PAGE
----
Improving Economic Outlook, Determined OPEC and Tightening Balances Should Improve Prices
An improving global economic outlook, determined OPEC, tightening supply/demand balances and constructive positioning should lift oil prices. Market sentiment has been extremely bearish, unduly so in PIRA’s opinion because we do not see oil markets flooded with shale oil, China’s economy is not declining but continues steady growth and OPEC’s decision to extend cuts will substantially reduce supply. With global crude demand increasing sharply while supply grows modestly, substantial offshore and onshore crude inventory declines are forecast which should lift oil prices. Global geopolitical risks to supply remain elevated. Global refinery runs are outpacing capacity additions, tightening utilization and supporting generally healthy refinery margins in 2017.
Recovery Stalls on the Weather
Cool Kickoff to Cooling Season Impeding Price Appreciation — While U.S. temperatures this month were close to normal in May, such conditions failed to counter bearish factors (including gas-to-coal switching in the east, as well plentiful hydro out west). Moreover, near-term weather forecasts that extend to mid-June are weighing on Henry Hub (HH), and other prices as they favor decidedly lower temperature readings than those of a year ago — and also cooler than normal.
Prices Heat Up Ahead of Summer in a Parched Europe
While weather has been keeping demand at year ago levels, hydro generation during May has been a more bullish price driver, with our balances showing sizeable declines across France and Southern markets (over 33% down year-over-year combined) setting multi-year lows. Our modeling has been based on almost 6 GW of additional nuclear year-over-year for France in 3Q 2017, but the current poor water levels exacerbate the risks of cooling-related unavailability, even at relatively lower air temperatures. Spanish 3Q 17 prices have increased to a level that implies that about 10 GW of combined coal and gas will be needed to run in the summer, about 1 GW above expectations. The back of the French curve has also rebounded, as the outlook for firm capacity (nuclear and coal) in France is looking increasingly uncertain, following Macron’s election and his appointment of Hulot as Energy Minister. As Macron’s government defines its energy policy, there are risks that the French system will further tighten – especially during the winter months.
Following two very weak months in the low 6,000s, NP15 on-peak implied heat rates increased to the 8,000 mark in May thanks to market tightness during the evening hours of two heat waves amid ongoing generation outages. June on-peak prices have been revised up reflecting near-term weather risks. Positive adjustments for Palo Verde extend across the curve. While projections for Cal hubs beyond June are little changed, we note upside risks associated with weather, fire-related transmission outages, and SoCal gas supply.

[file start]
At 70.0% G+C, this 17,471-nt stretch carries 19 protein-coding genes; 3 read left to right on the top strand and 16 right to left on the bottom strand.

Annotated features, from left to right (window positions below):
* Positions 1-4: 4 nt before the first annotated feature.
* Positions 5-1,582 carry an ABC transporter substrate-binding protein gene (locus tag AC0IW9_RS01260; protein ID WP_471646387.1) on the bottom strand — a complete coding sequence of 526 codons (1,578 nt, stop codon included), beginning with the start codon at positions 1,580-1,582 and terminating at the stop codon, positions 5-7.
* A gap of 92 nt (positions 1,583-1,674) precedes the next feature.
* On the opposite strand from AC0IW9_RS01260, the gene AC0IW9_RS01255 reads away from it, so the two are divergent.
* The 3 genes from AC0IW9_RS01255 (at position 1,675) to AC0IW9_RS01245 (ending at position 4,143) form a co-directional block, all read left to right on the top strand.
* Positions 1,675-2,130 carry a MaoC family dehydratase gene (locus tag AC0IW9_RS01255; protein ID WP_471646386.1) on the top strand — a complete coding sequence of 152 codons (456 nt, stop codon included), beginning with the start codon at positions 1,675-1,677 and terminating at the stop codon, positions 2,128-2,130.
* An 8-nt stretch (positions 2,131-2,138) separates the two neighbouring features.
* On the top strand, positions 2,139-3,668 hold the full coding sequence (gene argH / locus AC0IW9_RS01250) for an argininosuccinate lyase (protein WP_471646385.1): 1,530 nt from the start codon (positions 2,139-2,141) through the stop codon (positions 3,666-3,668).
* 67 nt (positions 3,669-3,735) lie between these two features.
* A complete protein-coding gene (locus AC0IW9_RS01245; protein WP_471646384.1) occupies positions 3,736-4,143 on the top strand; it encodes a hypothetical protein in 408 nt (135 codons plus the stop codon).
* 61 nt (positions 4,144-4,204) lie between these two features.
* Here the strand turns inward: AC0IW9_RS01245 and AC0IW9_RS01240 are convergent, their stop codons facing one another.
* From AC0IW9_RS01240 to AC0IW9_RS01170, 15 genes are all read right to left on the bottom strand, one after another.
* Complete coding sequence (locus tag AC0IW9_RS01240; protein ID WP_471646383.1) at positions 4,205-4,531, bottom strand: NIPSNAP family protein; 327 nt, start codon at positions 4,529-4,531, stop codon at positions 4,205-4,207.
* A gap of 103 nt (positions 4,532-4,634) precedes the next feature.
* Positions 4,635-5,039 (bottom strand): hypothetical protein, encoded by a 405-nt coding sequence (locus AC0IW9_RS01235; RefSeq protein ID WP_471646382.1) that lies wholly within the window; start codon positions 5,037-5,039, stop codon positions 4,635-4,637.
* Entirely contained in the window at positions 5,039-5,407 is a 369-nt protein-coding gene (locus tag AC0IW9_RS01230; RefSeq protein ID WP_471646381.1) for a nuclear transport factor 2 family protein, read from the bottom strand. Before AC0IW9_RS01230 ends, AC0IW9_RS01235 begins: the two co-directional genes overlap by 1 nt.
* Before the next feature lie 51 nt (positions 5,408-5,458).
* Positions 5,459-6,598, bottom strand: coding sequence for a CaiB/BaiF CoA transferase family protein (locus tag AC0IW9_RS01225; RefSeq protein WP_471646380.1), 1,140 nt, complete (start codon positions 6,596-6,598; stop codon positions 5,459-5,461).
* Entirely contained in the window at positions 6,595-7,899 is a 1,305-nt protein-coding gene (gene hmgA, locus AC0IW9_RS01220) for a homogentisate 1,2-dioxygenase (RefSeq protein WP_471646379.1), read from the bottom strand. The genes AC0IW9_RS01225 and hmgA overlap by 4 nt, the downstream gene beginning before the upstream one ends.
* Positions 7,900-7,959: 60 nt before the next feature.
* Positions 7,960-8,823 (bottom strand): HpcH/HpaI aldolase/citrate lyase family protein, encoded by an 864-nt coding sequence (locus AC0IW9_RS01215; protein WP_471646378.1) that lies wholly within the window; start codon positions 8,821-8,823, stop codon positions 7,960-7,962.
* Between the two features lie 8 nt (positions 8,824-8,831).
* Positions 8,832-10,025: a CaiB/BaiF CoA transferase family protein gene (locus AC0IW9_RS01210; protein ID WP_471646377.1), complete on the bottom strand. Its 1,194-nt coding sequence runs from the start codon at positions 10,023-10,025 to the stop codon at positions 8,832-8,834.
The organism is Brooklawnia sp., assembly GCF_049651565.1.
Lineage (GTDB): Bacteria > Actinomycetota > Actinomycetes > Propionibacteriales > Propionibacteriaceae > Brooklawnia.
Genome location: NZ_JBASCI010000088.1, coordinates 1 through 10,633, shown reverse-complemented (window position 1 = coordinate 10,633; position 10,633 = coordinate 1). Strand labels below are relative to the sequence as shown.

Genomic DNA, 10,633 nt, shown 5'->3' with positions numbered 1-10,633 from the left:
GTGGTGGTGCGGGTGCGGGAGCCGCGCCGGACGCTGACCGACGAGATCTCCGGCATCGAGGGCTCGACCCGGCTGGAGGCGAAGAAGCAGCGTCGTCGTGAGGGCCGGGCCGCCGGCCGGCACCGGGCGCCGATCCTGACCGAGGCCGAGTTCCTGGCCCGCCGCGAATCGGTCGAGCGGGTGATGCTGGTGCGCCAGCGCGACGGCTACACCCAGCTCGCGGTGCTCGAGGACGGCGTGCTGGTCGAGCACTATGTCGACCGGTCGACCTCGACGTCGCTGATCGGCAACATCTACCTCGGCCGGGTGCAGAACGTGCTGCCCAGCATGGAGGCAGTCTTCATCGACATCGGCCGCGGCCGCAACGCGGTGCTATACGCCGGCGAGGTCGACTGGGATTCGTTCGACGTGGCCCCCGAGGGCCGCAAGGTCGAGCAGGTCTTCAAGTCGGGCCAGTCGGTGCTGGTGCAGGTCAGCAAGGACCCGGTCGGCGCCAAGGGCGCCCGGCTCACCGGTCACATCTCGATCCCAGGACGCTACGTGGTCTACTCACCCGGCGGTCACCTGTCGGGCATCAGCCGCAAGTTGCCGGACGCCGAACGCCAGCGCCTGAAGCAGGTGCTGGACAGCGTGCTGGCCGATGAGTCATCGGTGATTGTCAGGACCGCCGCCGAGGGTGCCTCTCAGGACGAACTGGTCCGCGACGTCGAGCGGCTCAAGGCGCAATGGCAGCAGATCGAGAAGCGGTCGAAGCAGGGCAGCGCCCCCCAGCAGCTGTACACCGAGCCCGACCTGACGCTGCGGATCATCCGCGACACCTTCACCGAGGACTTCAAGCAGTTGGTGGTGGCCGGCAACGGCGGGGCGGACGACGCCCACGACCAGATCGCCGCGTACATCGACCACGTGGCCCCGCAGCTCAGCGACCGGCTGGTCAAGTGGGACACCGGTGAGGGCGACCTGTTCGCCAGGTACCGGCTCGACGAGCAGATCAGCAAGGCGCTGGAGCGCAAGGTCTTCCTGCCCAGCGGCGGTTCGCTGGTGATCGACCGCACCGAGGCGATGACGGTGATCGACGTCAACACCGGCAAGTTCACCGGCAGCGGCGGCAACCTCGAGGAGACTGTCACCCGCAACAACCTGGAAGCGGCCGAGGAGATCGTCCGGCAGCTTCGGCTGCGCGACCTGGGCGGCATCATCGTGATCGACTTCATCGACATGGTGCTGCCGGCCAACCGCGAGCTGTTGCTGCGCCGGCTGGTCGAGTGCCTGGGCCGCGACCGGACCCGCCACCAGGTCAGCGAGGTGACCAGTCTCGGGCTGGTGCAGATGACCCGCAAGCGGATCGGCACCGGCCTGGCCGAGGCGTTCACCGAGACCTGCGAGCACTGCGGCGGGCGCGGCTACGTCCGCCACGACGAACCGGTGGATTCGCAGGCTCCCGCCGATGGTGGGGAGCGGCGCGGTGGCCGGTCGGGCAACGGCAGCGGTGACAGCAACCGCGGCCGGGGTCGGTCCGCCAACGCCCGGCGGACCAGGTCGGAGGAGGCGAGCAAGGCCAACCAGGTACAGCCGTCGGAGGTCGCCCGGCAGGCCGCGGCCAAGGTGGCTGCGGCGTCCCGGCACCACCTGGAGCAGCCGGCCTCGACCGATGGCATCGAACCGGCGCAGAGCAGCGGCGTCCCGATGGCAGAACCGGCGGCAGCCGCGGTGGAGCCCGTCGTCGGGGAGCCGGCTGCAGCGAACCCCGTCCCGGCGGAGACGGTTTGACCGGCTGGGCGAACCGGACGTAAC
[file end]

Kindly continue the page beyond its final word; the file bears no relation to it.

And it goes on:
Ethanol Prices Climbed in May
Manufacturing margins improved. Ethanol sold at a discount to gasoline in Chicago and New York. D6 RIN values soared at the end of the month. The 2017/2018 sugarcane harvest in Brazil’s South-Central region ramped up slowly due to heavy rain. European ethanol prices peaked during most of May but plunged at the end of the month.
Rebalancing Begins as U.S. Crude Stocks Decline in May
The rebalancing of oil markets has begun, with tangible signs of declines in the large surplus that developed in North America over the past two years. U.S. crude oil stocks declined some 20 million barrels in May, on the heels of a smaller draw in April. Larger crude stock draws are coming this summer. U.S. crude production is growing again, primarily in the Permian Basin. But that growth is being absorbed by higher refinery runs and increasing crude exports. Western Canadian supplies are recovering from the recent Syncrude fire, with more growth in bitumen output expected by year-end from several oil sands projects. More pipeline projects are being planned, following the recent start-up of the DAPL pipeline in North Dakota.
Hydro and Seasonal LNG Work Against Injection Needs
Gas-to-power demand has been supported by a power market with weak nuclear and hydro production for much of the year. Now that nuclear production is back to a seasonally normal 57 GW, the focus turns more squarely onto hydro production, where PIRA anticipates output to be 23.4% lower than normal this year, which should provide strong support for gas demand from power generators. Even though nuclear production has normalized, there is a serious risk for the low hydro situation to bring nuclear production back in the focus through cooling water needs for these generators, as we saw in 2003, when nuclear power production was forcibly reduced by 3 GW over July/August.